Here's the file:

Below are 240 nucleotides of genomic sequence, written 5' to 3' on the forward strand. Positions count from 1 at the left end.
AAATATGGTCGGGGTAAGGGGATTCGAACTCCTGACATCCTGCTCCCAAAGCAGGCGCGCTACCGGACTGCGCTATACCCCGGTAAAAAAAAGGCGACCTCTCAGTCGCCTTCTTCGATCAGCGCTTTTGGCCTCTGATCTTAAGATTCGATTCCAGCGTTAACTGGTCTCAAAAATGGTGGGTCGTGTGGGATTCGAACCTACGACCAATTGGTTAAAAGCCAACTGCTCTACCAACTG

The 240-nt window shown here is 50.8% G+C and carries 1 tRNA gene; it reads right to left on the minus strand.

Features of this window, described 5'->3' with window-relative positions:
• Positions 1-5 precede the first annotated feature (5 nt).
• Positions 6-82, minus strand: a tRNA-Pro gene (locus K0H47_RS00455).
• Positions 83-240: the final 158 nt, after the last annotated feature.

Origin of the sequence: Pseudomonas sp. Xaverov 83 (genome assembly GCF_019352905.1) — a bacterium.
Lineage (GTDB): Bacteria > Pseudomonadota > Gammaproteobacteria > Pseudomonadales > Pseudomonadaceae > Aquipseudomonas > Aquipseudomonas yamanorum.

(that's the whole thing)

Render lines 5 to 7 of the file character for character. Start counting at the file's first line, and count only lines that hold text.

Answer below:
• Positions 1-5 precede the first annotated feature (5 nt).
• Positions 6-82, minus strand: a tRNA-Pro gene (locus K0H47_RS00455).
• Positions 83-240: the final 158 nt, after the last annotated feature.